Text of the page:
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Housing, dining teams still working on campus 

Staff members are essential to keeping a portion of the campus open, safe, and fed

May 12, 2020
Author: Sandra Baltazar Martinez
May 12, 2020

The teams are continuously working to adopt best practices in order to continue feeding and housing students who remain on campus, while planning for the arrival of students coming to UC Riverside in the fall. 

At least 160 full-time Dining Services employees remain working on campus, often on rotating schedules due to reduced operations. The Housing Services team is still operating at full speed as well.

In the midst of COVID-19, these staff members have become essential workers, meaning their skills are key to keeping a portion of the campus open, safe, and fed.  

At least 160 full-time Dining Services employees remain working on campus, often on rotating schedules due to reduced operations. (UCR/Stan Lim)
At least 160 full-time Dining Services employees remain working on campus, often on rotating schedules due to reduced operations. (UCR/Stan Lim)

“We’re putting out fires and figuring out what happens next,” said Robin Hungerford, senior director of Dining and Hospitality Services. “But we’re a great team and we are passionate about what we do.”

In the days of COVID-19, the passion has taken many forms. At times it has meant Hungerford and David Henry, executive director of Housing, Dining and Hospitality Services, have spent half a day driving to pick up 100% cotton face coverings for their employees, as well as hand sanitizer from a distillery in Santa Ana

Other times it has meant delivering meals to students that include candy and a handwritten note — as a way to show support for students away from their families, Hungerford said.

Savor, the restaurant inside the Market at Glen Mor, is the only dining facility currently open, serving 250-325 daily meals. Starbucks and the Market also have a couple hundred visitors a day, Hungerford said.

For staff at Housing Services, the paperwork has not stopped. Due to the pandemic, 92% of students in residence halls, which amounts to more than 3,000 people, canceled their housing contracts, moving out a quarter earlier than scheduled, said Robert Brumbaugh, senior director of Housing Services. 

“Additionally, approximately 55% of students — or 1,600 — have cancelled their campus apartment contracts, while family housing remains full,” Brumbaugh said. UCR offers student housing to more than 6,600 students, including those in family housing.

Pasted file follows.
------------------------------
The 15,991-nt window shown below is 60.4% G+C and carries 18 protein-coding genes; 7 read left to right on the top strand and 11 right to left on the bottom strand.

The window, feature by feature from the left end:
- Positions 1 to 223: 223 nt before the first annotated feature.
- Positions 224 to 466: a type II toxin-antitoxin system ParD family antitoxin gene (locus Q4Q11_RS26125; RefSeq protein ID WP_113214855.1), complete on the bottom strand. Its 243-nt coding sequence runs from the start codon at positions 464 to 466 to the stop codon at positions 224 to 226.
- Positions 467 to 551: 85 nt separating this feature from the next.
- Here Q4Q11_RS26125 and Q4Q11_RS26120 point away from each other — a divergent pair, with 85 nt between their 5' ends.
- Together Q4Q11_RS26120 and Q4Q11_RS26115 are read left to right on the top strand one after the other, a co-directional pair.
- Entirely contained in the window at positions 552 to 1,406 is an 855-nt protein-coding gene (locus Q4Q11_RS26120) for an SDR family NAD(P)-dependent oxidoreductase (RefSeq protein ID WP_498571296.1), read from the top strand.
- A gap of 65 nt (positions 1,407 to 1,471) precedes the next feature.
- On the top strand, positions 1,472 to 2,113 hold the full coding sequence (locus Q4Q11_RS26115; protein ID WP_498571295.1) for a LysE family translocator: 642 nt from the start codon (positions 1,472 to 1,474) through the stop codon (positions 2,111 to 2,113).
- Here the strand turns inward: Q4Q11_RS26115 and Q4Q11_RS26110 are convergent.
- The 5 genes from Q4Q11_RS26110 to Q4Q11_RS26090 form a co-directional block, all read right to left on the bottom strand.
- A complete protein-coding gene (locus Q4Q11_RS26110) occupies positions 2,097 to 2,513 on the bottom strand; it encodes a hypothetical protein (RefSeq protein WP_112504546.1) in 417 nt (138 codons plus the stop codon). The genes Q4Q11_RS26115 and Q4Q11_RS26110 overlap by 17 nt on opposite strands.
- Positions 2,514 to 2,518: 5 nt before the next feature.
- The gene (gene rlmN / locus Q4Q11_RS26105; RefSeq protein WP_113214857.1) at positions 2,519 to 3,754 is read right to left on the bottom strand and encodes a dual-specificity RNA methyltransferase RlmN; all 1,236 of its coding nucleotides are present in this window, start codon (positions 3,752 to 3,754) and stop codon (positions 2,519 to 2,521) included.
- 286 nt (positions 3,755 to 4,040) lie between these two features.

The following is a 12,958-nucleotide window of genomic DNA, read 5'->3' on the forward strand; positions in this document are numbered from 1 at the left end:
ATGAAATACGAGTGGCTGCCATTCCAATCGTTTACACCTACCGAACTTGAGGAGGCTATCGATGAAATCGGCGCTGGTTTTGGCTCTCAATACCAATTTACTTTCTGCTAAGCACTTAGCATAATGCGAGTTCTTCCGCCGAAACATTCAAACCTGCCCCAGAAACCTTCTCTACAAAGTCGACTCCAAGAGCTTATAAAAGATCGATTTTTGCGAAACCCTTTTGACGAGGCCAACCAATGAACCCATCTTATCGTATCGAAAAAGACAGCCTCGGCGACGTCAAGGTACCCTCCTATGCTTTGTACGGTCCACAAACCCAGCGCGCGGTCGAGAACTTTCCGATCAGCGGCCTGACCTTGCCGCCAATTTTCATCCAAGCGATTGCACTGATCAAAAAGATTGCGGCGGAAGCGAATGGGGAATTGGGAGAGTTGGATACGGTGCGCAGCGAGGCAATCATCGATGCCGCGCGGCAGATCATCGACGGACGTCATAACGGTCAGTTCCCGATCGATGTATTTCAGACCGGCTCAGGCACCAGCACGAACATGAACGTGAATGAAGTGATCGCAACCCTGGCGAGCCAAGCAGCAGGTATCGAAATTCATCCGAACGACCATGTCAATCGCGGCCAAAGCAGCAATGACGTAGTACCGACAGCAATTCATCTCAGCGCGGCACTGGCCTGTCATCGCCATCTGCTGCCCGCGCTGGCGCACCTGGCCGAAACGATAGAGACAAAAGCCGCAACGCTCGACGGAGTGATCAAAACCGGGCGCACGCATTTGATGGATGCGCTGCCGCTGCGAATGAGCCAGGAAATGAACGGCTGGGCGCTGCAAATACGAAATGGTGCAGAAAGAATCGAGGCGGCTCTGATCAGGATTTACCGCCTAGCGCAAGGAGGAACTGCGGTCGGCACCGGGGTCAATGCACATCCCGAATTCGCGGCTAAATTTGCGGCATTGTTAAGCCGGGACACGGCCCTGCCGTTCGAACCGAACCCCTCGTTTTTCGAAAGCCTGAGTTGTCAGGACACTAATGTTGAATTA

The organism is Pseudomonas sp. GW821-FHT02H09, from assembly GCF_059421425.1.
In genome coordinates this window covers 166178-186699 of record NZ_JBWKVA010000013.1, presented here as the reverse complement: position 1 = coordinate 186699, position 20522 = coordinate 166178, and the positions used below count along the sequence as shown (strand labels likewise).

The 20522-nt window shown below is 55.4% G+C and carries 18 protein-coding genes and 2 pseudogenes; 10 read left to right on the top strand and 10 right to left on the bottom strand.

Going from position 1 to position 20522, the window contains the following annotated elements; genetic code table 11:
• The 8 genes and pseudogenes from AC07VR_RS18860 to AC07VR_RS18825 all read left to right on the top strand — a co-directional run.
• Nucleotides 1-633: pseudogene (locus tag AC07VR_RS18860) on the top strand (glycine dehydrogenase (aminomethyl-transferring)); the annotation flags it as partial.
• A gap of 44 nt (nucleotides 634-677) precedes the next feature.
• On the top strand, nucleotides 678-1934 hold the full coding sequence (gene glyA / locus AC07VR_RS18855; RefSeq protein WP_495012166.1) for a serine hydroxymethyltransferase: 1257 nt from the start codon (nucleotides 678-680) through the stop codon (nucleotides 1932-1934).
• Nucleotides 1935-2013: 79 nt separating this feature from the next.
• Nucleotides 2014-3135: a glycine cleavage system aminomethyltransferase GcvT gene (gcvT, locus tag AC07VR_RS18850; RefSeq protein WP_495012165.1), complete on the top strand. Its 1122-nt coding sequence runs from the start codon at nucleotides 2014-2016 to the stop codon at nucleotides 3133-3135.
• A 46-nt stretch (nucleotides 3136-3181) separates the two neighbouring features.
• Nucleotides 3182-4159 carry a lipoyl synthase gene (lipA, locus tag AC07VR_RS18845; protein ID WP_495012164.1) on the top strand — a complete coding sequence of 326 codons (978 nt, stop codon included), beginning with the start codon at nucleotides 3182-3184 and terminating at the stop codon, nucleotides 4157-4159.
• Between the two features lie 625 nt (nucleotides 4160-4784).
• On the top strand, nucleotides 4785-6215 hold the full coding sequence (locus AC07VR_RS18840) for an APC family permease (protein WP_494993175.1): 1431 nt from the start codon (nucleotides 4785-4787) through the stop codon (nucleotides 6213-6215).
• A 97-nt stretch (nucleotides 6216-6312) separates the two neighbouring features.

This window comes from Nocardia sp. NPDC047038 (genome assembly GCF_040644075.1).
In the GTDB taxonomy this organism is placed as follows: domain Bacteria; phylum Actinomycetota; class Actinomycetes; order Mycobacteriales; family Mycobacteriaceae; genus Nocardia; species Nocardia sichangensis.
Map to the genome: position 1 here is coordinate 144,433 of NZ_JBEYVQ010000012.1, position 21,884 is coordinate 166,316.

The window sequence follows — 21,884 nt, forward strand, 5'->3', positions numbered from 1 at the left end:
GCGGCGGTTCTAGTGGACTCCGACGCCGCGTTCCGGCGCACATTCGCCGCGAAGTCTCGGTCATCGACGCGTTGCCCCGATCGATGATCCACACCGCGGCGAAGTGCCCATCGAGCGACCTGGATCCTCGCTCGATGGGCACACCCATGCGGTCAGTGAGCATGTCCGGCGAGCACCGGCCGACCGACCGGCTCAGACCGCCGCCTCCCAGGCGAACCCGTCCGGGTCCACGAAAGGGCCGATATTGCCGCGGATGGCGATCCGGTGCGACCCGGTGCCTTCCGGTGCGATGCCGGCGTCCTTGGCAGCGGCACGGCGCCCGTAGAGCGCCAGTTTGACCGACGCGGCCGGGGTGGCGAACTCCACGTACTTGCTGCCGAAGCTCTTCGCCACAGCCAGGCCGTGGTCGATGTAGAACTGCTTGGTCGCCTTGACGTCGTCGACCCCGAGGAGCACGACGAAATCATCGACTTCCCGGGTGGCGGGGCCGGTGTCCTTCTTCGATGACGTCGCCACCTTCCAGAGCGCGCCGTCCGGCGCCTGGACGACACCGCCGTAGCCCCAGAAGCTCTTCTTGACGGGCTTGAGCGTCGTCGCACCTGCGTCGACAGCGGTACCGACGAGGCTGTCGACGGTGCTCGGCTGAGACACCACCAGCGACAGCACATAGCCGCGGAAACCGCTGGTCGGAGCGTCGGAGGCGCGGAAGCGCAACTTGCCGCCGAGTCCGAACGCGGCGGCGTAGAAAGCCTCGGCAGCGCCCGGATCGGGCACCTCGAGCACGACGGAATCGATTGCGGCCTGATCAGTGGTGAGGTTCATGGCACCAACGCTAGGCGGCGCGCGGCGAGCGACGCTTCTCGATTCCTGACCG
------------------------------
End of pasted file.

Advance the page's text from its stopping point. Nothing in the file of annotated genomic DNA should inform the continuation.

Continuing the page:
Housing staff have been afforded little down time as they provide mail distribution, field routine inquiries and maintenance issues, update procedures due to pandemic mandates, and prepare housing contracts for students coming into UCR this fall.

“We have a wonderfully committed staff who make sure that students and student with families have what they need: housing,” Brumbaugh said. “We continue to house a large number of students who do not necessarily have homes nearby or other homes at all, whether they are foster youth, international students, students with fragile domestic situations, or student families. For them, their apartment truly is their permanent home during this phase of their life.”   
   

For staff at Housing Services, the paperwork has not stopped. Due to the pandemic, 92% of students in residence halls, which amounts to more than 3,000 people, canceled their housing contracts, moving out a quarter earlier than scheduled, said Robert Brumbaugh, senior director of Housing Services. (UCR/Stan Lim)
For staff at Housing Services, the paperwork has not stopped. Due to the pandemic, 92% of students in residence halls, which amounts to more than 3,000 people, canceled their housing contracts, moving out a quarter earlier than scheduled, said Robert Brumbaugh, senior director of Housing Services. (UCR/Stan Lim)